Wednesday, June 1, 2016

How to Sink a Gray Whale

The time has come! we're excited to finally share with you all the Marine Mammal Stranding Network adventures we've been having here at the Port Townsend Marine Science Center. You may have seen the article in the Port Townsend Leader, the article in the Peninsula Daily News, or yesterday's blog post from Katie, and it's true — we have a gray whale!

Operation Gray Whale began when we received word that NOAA and Cascadia Research Collective had found the gray whale, and needed a spot to tow it for a necropsy. NOAA also wanted to confirm with us that we were definitely interested in the skeleton, as that influenced the final locale of the whale. We decided that yes, this would be an incredible opportunity, and we were able to secure a spot at Naval Magazine Indian Island.

And thus began a super-impressive, rarely-seen whirlwind of individuals, groups, and organizations coming together to accomplish an incredible feat in a short amount of time. Betsy Carlson, our new Citizen Science Coordinator, exuberantly took the reins to develop, coordinate, and oversee this operation.

Google searches of "how to sink a whale" filled our internet histories, and by Tuesday night, less than a week from the original call, the plan was set for Wednesday morning. A team of 20 Marine Science center staff, AmeriCorps, and volunteers were at the ready. It would be an exciting day!

Having only observed small animal necropsies (such as a harbor porpoise), I was excited and nervous to participate. The smells of decaying marine mammals are some of the worst I've experienced; I couldn't imagine what it would be like emanating all around me from such a large mass. Would I toss my cookies? (I ate a light breakfast that day.) Would I pass out? (is blubber a good cushion?) Would I stand strong in front of the tough Navy guys? It turns out I didn't have a thing to worry about. I did not toss my cookies or pass out, and I stood strong in front of those tough Navy guys. In fact, they were incredibly impressed that out of the 17 participants working on the whale, only four were male. Go, women power!

I wasn't actually doing the cutting and filleting (huge kudos to Team Whale!), but I had the important task of photo-documenting the process. I had my camera in hand doing macros of the baleen, of the fine layer of hair visible on the whale's skin, and of the fine capillaries and blood vessels.

I also captured the faces of those working on the whale — faces of disgust (this whale was stinky!) and faces of utter exhaustion. Sometimes I traded my camera for a shovel, and got to help bury the whale's intestines. How often does one get to respond with "I buried whale intestines" when asked what they did that day? I consider myself lucky.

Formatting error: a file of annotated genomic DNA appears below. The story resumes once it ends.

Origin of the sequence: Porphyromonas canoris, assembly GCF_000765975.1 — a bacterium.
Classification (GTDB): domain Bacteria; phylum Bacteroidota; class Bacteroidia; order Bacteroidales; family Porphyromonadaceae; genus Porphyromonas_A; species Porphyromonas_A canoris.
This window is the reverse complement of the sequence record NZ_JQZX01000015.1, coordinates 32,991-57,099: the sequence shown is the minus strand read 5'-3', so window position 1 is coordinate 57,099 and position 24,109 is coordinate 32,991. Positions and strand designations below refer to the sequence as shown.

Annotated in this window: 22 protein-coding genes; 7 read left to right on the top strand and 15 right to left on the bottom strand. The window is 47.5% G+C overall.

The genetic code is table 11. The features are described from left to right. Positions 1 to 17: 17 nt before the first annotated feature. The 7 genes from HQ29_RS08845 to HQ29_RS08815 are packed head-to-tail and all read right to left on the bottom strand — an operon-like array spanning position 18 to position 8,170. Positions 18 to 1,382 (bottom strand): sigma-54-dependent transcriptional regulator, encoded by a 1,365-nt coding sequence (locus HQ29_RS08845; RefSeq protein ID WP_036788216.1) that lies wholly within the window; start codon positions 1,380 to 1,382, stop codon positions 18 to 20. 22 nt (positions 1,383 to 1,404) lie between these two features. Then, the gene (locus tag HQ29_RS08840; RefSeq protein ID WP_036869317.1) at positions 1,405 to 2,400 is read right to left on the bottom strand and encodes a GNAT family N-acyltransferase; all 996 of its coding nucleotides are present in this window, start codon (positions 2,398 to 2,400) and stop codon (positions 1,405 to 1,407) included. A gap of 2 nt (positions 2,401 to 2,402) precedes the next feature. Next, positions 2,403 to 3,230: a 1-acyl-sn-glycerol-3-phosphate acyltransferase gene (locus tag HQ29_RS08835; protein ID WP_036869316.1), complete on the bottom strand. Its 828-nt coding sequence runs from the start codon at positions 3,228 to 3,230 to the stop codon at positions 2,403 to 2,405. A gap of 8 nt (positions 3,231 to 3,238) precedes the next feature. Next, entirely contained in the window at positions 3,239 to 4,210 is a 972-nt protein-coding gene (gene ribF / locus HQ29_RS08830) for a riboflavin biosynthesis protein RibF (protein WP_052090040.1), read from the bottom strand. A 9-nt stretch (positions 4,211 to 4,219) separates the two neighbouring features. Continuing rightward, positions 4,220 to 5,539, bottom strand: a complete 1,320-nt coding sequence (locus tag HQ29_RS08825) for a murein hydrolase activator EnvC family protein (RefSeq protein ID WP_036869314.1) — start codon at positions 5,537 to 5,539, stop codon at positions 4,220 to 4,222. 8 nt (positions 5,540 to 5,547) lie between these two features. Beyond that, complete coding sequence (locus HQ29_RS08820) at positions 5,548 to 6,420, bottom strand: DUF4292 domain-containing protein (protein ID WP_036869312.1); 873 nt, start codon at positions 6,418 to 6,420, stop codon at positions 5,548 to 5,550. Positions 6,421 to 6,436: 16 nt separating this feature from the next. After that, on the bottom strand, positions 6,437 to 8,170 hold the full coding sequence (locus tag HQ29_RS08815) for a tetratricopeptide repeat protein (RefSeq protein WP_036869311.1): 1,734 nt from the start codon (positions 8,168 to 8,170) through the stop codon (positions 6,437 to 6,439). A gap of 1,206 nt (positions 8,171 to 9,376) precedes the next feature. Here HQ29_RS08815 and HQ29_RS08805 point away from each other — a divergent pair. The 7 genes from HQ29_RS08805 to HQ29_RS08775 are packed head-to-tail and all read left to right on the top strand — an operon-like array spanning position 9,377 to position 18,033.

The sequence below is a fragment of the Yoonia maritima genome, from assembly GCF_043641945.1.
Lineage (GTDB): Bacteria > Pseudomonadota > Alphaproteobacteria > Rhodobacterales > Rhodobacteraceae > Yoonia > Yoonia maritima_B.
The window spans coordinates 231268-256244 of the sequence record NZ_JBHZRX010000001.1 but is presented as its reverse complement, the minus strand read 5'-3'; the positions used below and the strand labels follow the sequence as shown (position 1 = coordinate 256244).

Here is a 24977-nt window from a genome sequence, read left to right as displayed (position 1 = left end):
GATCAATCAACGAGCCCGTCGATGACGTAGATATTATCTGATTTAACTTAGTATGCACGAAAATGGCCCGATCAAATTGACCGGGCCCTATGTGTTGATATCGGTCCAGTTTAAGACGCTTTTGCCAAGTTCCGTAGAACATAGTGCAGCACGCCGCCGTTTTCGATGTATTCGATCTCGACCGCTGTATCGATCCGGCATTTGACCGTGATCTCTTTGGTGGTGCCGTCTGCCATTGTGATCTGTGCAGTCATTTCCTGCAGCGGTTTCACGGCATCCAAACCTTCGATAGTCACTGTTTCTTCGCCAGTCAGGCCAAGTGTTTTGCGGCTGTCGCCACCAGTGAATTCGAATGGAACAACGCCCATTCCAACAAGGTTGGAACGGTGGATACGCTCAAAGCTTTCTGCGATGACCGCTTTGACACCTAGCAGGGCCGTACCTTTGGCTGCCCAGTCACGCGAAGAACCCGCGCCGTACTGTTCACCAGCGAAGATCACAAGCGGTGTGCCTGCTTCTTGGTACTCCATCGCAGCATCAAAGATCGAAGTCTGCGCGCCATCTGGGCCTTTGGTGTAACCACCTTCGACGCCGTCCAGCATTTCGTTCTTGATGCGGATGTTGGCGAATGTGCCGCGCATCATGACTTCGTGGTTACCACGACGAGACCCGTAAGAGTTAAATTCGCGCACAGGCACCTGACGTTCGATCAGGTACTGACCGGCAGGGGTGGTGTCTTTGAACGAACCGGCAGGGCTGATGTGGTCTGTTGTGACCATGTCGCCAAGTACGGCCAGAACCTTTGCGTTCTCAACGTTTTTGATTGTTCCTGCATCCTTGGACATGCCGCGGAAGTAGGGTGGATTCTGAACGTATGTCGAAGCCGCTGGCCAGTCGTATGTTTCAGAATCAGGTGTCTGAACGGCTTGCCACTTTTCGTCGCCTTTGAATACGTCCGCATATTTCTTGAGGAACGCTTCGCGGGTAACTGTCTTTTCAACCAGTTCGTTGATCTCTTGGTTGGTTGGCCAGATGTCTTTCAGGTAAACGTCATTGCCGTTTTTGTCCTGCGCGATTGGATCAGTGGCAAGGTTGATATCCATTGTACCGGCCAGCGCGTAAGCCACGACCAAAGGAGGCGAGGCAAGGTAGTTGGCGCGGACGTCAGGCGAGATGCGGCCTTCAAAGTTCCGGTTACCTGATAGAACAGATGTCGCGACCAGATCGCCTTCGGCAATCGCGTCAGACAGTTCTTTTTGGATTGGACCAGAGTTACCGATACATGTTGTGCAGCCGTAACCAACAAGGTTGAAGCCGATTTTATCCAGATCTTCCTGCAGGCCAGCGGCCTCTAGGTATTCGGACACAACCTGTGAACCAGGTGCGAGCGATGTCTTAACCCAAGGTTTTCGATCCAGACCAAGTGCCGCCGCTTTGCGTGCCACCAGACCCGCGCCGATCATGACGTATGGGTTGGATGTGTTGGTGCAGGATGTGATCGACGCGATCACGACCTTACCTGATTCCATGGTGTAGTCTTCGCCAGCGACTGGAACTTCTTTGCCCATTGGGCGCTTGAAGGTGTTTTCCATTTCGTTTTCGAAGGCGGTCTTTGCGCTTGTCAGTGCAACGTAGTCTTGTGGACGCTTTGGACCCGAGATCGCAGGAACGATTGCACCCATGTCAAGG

Overall, it took 8.5 hours to execute the operation — from preparing ourselves in white Tyvek suits and dabbing essential oils under our noses to removing the viscera, baleen, pectoral fins, and scapula, wrapping the whale in a burrito of Spectra netting, and anchoring it to the sea floor with the help of a support boat.

Reflecting on this experience, I am truly in awe of what we all accomplished that day. With a crunched timeline, there were many things that could have gone wrong, but everything aligned in perfect order. Tensions were non-existent as everyone pulled together in what I can only describe as a dance. A bloody, gory, and smelly dance, yes, but a beautiful, synchronized dance where everyone had their part to play and executed it perfectly.

Furthermore, the amount of generosity and support pouring out from the community through in-kind donations, volunteer time, and more, is humbling. Thank you, to all, for your hard work, dedication, and unwavering enthusiasm for dead things!

And of course, thank you for your pursuit and support of marine science education. This gray whale represents a new chapter of citizen science projects, educational opportunities for our students, and incredible exhibit content for us at the Port Townsend Marine Science Center. We can't wait to see what comes next!

AMY JOHNSON is the Volunteer Coordinator at the Port Townsend Marine Science Center.

Don't forget to join us this Saturday, June 4, at 9 am for a guided low tide walk! We're expecting to have great weather, so if you haven't ever participated in one of PTMSC's low tide walks, this would be a great weekend to grab your brand-new PTMSC hat and come out to explore!

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